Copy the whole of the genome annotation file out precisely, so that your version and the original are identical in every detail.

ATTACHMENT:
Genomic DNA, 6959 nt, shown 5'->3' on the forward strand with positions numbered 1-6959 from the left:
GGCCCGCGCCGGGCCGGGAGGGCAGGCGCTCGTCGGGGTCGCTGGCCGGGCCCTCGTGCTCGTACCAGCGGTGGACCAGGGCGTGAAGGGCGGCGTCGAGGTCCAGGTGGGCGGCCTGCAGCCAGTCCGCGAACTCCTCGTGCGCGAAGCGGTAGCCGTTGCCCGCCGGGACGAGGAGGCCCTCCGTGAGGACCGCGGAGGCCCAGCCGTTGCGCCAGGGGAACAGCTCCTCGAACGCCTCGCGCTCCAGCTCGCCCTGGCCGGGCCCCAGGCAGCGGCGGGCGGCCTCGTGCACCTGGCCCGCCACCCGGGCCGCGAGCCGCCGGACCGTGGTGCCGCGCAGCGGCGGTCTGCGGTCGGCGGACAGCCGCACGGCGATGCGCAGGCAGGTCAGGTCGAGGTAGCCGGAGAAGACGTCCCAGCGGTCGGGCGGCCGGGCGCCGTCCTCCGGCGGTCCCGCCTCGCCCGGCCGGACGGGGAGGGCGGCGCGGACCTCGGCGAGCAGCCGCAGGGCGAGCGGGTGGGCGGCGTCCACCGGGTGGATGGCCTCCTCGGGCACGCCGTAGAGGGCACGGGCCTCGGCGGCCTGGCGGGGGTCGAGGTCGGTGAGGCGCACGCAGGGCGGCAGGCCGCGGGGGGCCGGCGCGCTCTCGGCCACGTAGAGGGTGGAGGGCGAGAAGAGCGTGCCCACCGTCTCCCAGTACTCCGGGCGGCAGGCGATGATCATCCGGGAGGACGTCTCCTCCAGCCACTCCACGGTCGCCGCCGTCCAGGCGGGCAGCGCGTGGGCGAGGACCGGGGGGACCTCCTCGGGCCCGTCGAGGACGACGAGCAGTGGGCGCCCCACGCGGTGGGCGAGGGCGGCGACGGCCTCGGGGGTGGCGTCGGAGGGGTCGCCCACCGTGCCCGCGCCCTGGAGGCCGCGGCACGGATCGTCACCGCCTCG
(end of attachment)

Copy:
Genomic DNA, 6959 nt, shown 5'->3' on the forward strand with positions numbered 1-6959 from the left:
GGCCCGCGCCGGGCCGGGAGGGCAGGCGCTCGTCGGGGTCGCTGGCCGGGCCCTCGTGCTCGTACCAGCGGTGGACCAGGGCGTGAAGGGCGGCGTCGAGGTCCAGGTGGGCGGCCTGCAGCCAGTCCGCGAACTCCTCGTGCGCGAAGCGGTAGCCGTTGCCCGCCGGGACGAGGAGGCCCTCCGTGAGGACCGCGGAGGCCCAGCCGTTGCGCCAGGGGAACAGCTCCTCGAACGCCTCGCGCTCCAGCTCGCCCTGGCCGGGCCCCAGGCAGCGGCGGGCGGCCTCGTGCACCTGGCCCGCCACCCGGGCCGCGAGCCGCCGGACCGTGGTGCCGCGCAGCGGCGGTCTGCGGTCGGCGGACAGCCGCACGGCGATGCGCAGGCAGGTCAGGTCGAGGTAGCCGGAGAAGACGTCCCAGCGGTCGGGCGGCCGGGCGCCGTCCTCCGGCGGTCCCGCCTCGCCCGGCCGGACGGGGAGGGCGGCGCGGACCTCGGCGAGCAGCCGCAGGGCGAGCGGGTGGGCGGCGTCCACCGGGTGGATGGCCTCCTCGGGCACGCCGTAGAGGGCACGGGCCTCGGCGGCCTGGCGGGGGTCGAGGTCGGTGAGGCGCACGCAGGGCGGCAGGCCGCGGGGGGCCGGCGCGCTCTCGGCCACGTAGAGGGTGGAGGGCGAGAAGAGCGTGCCCACCGTCTCCCAGTACTCCGGGCGGCAGGCGATGATCATCCGGGAGGACGTCTCCTCCAGCCACTCCACGGTCGCCGCCGTCCAGGCGGGCAGCGCGTGGGCGAGGACCGGGGGGACCTCCTCGGGCCCGTCGAGGACGACGAGCAGTGGGCGCCCCACGCGGTGGGCGAGGGCGGCGACGGCCTCGGGGGTGGCGTCGGAGGGGTCGCCCACCGTGCCCGCGCCCTGGAGGCCGCGGCACGGATCGTCACCGCCTCG